The church entities that received assistance were able to “sleep better knowing help is on the way and for now they do not have to lay staff off,” Patrick Markey, executive director of the conference, told Catholic News Service.

Markey also told CNS that church entities were not funded in the first round or applied after the original allocation of federal money was exhausted had already applied or planned to file applications as new monies flowed into the program.

In early April 3, Congress approved — and President Donald Trump signed into law — the $349 billion Paycheck Protection Program as part of a $484 billion emergency relief measure developed in response to the economic fallout caused by the spread of COVID-19. Congress later allocated an additional $310 billion for the loan program, which is administered by the Small Business Administration.

According to CNN, more than 4.8 million small business owners have utilized the program. On June 30, the U.S. Senate extended to Aug. 8 the deadline to apply for the loans. The extension came as over $130 billion allocated to the program remained unused.

The Paycheck Protection Program loans are partly “forgivable,” meaning the money does not need to be repaid if the employer uses the money for payroll costs, mortgage, rent and utilities as required by the program.

The AP story took four Catholic dioceses to task for suing the federal government to receive loans, “even though they entered bankruptcy protection” in response to hundreds of claims of abuse by priests and women religious.

SBA rules “prohibit loans to applicants in bankruptcy,” said AP, which added that “perhaps nothing illustrates the church’s aggressive pursuit of funds” more than the lawsuits.

CNS reporter Dennis Sadowski in an April 27 story said the dioceses that sued argued that the initial interim rules governing the Paycheck Protection Program did not exclude any entity in bankruptcy proceedings, but that the application form released later led to their disqualification. The lawsuits sought to block the bankruptcy provision, claiming it was unlawful.

The Dioceses of Buffalo and Rochester in New York filed suit April 15 in U.S. District Court for the Western District of New York. The Archdiocese of Santa Fe, New Mexico, filed a similar lawsuit April 21 in the U.S. District Court for the District of New Mexico. According to AP, the Archdiocese of Agana, Guam, also sued.

As CNS reported, the dioceses explained in their filings that financial challenges caused by the COVID-19 pandemic could not have been foreseen. They said their primary source of income was from revenue derived from monthly parish collections, which have seen a dramatic decline because public Masses were allowed to be celebrated for weeks.

While some COVID-19 restrictions have been eased around the country, many churches remain closed for public Masses are must severely limit the size of their congregations.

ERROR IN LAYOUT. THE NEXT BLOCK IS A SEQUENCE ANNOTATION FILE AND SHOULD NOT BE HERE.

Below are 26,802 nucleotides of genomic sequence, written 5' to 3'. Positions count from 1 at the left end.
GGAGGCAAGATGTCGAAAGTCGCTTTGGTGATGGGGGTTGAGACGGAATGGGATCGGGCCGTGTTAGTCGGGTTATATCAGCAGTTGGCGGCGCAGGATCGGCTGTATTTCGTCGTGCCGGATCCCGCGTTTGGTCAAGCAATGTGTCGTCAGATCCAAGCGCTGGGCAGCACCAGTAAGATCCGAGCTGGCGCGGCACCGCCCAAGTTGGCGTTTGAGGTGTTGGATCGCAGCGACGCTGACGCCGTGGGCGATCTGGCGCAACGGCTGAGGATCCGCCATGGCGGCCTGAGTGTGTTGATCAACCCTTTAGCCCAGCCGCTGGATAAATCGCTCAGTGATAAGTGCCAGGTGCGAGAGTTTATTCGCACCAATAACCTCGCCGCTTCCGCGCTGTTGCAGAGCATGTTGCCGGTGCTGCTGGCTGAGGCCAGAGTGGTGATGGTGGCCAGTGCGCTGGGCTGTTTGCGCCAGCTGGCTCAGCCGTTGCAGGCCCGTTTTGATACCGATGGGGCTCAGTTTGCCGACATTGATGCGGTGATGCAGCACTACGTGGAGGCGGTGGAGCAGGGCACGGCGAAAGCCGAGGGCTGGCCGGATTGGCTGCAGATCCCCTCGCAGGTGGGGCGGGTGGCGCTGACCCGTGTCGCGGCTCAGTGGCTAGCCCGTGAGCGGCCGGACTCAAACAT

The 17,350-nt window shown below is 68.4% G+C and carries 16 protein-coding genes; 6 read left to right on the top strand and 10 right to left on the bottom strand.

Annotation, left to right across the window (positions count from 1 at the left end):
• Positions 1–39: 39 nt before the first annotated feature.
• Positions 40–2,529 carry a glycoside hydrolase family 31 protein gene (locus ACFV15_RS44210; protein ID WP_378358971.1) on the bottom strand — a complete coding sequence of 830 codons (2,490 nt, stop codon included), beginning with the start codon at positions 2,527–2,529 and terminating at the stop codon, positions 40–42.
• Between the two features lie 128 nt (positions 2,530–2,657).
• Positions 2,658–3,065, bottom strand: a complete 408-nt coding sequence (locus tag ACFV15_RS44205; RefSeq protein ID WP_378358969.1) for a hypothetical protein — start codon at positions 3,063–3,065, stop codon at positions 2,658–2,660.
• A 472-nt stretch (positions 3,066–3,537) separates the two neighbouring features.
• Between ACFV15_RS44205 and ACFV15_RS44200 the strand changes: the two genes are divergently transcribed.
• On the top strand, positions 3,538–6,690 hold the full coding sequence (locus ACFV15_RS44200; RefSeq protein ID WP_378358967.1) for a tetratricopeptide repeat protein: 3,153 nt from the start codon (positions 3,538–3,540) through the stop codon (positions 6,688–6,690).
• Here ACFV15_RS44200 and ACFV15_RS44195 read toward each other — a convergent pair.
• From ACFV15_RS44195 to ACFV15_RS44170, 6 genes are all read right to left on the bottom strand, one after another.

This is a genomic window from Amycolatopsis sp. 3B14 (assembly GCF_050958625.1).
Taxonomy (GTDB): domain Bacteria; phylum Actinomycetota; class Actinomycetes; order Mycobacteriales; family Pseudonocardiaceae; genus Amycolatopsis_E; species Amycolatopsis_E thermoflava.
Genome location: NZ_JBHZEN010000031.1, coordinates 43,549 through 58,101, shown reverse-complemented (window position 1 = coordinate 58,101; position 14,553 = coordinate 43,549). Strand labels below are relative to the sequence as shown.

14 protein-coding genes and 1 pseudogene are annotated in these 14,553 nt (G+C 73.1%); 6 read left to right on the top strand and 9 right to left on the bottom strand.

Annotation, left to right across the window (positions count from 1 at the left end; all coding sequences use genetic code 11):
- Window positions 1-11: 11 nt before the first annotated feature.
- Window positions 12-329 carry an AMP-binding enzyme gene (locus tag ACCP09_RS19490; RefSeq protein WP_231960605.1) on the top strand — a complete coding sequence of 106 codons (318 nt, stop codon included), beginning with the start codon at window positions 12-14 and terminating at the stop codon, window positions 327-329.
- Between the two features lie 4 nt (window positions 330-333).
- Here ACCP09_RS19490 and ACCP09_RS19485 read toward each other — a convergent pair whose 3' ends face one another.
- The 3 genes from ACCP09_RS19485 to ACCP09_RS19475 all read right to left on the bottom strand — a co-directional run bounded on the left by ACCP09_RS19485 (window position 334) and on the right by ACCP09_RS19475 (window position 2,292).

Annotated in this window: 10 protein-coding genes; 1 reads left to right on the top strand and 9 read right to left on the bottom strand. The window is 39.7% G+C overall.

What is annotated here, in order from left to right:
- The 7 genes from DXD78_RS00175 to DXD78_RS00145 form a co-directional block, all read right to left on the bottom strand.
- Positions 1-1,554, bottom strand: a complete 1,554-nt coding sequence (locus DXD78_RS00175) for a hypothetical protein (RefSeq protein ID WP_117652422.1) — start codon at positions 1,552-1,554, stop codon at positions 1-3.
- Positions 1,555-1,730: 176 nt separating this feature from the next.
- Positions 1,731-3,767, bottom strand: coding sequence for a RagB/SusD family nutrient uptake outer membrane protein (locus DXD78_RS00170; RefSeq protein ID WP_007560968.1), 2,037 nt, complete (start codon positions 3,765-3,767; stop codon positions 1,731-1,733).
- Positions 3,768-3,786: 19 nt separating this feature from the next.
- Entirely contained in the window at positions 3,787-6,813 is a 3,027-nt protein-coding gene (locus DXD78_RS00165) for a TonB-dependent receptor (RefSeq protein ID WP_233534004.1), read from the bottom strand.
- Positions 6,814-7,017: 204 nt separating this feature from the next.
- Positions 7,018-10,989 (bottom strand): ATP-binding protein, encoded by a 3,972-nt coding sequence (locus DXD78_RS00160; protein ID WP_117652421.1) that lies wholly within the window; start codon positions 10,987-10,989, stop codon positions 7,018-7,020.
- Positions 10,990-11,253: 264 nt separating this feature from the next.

Among dioceses that applied for a Paycheck Protection Program loan was the Diocese of Tulsa, Oklahoma. A July 8 diocesan statement said that starting March 20, Tulsa Bishop David A. Konderla suspended the celebration of public Masses at least through May 23, making the decision “in consultation with health officials and in seeking to serve the common good of the community.”

In addition, the diocesan elementary schools ended the semester early “and all diocesan activities were suspended until further notice.”

“Without the public Mass, the weekly collection of donations, the ‘offertory,’ plummeted,” the diocese said. “Given the effect of the decline in offertory on the local budgets, the chancery — the main administrative body of the diocese — started to provide pastors and principals with guidelines on how to implement dramatic decreases in personnel.”

The diocese applied for a loan on “on behalf of the hundreds of diocesan employees spread across eastern Oklahoma.”

“I am thankful that religious nonprofits, like the Diocese of Tulsa, were allowed to apply for these critical funds that allowed us to care for our employees and their families,” the bishop said. “We believe taking advantage of the opportunity offered to us allowed us to be good stewards of all that is entrusted to us without having to jeopardize our Catholic identity.”

Bishop Konderla added: “As we pray earnestly for the end to this worldwide pandemic, the diocese, on behalf of all its employees and persons it serves, extends its gratitude toward those who donate toward the cause of Christ in eastern Oklahoma.”

While “some people may react with surprise that government funding helped support faith-based schools, parishes and dioceses,” Bishop Lawrence T. Persico of Erie, Pennsylvania, told AP, “the separation of church and state does not mean that those motivated by their faith have no place in the public square.”